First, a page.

Turkish authorities arrest the developer of a block that toppled in an earthquake

Turkish authorities have arrested the developer of a large residential building that collapsed from this week’s devastating earthquake, as President Recep Tayyip Erdoğan faces growing dissatisfaction with the quality of construction in the affected region.

A developer building luxury housing in the hard-hit province of Hatay in southern Turkey was arrested on Friday at Istanbul Airport en route to Montenegro, state-run Anadolu Agency reported. Prosecutors in Istanbul ordered the arrest after finding his flight plans, the agency reported.

The move comes after Turkish politicians vowed this week to investigate poor construction quality following the earthquake that killed more than 21,000 people in Turkey and thousands more in neighboring Syria. Turkey’s Justice Minister Bekir Bozdag said earlier this week that “all those found negligent and at fault will be held accountable,” according to Anadolu Agency.

On Saturday, Erdoğan promised to construct hundreds of thousands of earthquake-proof buildings in massive reconstruction efforts within a year.

“We will not leave any of our citizens, dead or alive, underground
Rubble. Then we quickly start clearing the debris and rebuilding
Activities. We plan to rebuild hundreds of thousands
Houses of buildings and infrastructure, or rather to erect
again our cities destroyed by the earthquake,” Erdoğan said.
“God willing, we will complete the construction and restoration work
within a year.”

Around 14,000 rescuers make a final attempt to find survivors five days after the earthquake. Some experts have urged the government not to rush to clean up the rubble to gather evidence against property developers.

Civil engineers have said many construction projects in south-eastern Turkey have been carried out with insufficient protection against ground tremors in a region known to be prone to earthquakes.

Huge nationwide construction projects have been a hallmark of Erdoğan’s two decades at the helm of Turkey, but opponents have criticized repeated amnesties for poor construction quality and a penchant for awarding contracts to loyalists.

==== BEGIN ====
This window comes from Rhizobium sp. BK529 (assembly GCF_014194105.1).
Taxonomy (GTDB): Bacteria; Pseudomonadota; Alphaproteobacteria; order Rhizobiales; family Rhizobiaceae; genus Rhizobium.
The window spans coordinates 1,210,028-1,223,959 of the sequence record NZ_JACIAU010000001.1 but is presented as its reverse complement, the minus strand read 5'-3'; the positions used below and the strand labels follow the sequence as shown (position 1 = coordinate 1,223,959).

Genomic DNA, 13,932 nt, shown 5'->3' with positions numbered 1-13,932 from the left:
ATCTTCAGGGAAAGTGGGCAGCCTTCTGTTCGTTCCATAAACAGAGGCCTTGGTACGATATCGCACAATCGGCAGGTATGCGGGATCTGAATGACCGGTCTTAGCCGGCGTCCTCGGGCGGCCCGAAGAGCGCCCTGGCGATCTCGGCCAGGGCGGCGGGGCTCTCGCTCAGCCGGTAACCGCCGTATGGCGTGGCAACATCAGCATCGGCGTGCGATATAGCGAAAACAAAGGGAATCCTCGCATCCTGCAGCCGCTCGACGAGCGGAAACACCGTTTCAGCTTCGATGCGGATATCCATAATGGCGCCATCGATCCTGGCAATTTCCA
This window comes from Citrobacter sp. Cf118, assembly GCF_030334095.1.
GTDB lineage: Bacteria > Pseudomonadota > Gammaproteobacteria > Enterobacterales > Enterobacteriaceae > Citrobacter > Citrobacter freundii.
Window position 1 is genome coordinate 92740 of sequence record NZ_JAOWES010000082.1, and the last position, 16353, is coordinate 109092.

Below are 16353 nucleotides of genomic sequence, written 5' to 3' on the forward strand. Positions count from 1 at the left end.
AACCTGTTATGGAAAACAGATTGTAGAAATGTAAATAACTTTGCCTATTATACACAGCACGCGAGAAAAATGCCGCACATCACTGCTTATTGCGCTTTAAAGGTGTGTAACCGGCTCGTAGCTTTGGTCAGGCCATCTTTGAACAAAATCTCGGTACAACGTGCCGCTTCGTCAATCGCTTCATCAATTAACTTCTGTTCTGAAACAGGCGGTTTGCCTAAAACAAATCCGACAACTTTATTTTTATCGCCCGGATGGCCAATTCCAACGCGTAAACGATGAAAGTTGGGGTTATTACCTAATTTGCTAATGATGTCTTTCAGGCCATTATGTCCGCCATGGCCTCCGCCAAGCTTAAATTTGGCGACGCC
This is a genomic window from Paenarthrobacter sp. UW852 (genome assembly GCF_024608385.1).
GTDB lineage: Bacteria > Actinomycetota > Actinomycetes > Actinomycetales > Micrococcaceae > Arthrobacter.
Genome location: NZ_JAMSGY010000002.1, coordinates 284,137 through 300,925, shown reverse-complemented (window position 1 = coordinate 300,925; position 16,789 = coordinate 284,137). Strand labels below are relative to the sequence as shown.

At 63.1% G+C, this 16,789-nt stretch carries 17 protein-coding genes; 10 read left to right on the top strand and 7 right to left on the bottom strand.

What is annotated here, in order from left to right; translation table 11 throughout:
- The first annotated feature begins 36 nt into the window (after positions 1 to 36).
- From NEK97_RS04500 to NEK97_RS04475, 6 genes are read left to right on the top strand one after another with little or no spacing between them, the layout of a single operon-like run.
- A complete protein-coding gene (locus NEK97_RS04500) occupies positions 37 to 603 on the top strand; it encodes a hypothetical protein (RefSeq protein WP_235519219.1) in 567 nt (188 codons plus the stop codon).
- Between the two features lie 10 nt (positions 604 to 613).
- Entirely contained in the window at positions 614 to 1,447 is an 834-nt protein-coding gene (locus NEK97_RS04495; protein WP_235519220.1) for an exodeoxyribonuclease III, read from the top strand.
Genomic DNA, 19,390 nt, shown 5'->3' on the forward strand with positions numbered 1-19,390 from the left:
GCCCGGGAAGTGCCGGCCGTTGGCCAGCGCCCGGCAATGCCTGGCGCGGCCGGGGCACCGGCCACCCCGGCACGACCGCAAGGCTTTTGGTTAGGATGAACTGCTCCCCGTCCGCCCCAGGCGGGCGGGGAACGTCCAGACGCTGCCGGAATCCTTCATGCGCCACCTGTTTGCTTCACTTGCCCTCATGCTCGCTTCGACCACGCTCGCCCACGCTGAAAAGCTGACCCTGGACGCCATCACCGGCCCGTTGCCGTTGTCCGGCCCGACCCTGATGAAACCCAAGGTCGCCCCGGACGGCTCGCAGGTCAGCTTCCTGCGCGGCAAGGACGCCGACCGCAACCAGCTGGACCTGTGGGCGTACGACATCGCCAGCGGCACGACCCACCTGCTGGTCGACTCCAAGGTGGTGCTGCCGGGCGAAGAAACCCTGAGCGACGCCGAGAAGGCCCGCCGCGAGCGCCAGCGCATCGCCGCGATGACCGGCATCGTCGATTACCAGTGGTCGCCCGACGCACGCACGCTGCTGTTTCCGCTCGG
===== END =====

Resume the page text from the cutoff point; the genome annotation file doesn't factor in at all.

Selim Koru, an analyst at Ankara-based think tank Tepav, said he was skeptical there would be broad reckoning for the construction sector given its importance in Turkey, although some “bad apples” would likely be prosecuted. According to official figures, construction accounts for around 5 percent of Turkey’s economic output.

Erdoğan is facing increasing criticism for both construction problems and the government’s response to the disaster. Some say it took far too long for rescue workers to get to the hardest-hit areas.

The Turkish president lashed out at critics on Saturday, accusing them of undermining national unity.

All Turkish universities will switch to online teaching for the remainder of the academic year so that their dormitories can be used as emergency shelters for those who have lost their homes, he added.

On Friday, Erdoğan conceded that the rescue was not progressing quickly enough because of the vast affected area, bad weather and rescuers and their families affected by the quake, the worst natural disaster to hit Turkey in almost a century.

The earthquake came in the midst of a hotly contested election campaign that many political analysts are calling the toughest since Erdoğan came to power in 2003.

Even before the disaster, his approval ratings had suffered a severe slump due to the cost of living crisis, which was exacerbated by his government’s unorthodox economic policies.

https://www.ft.com/content/a8419771-6cd9-4fec-8075-62c7e604aca7 Turkish authorities arrest the developer of a block that toppled in an earthquake

Adam Bradshaw

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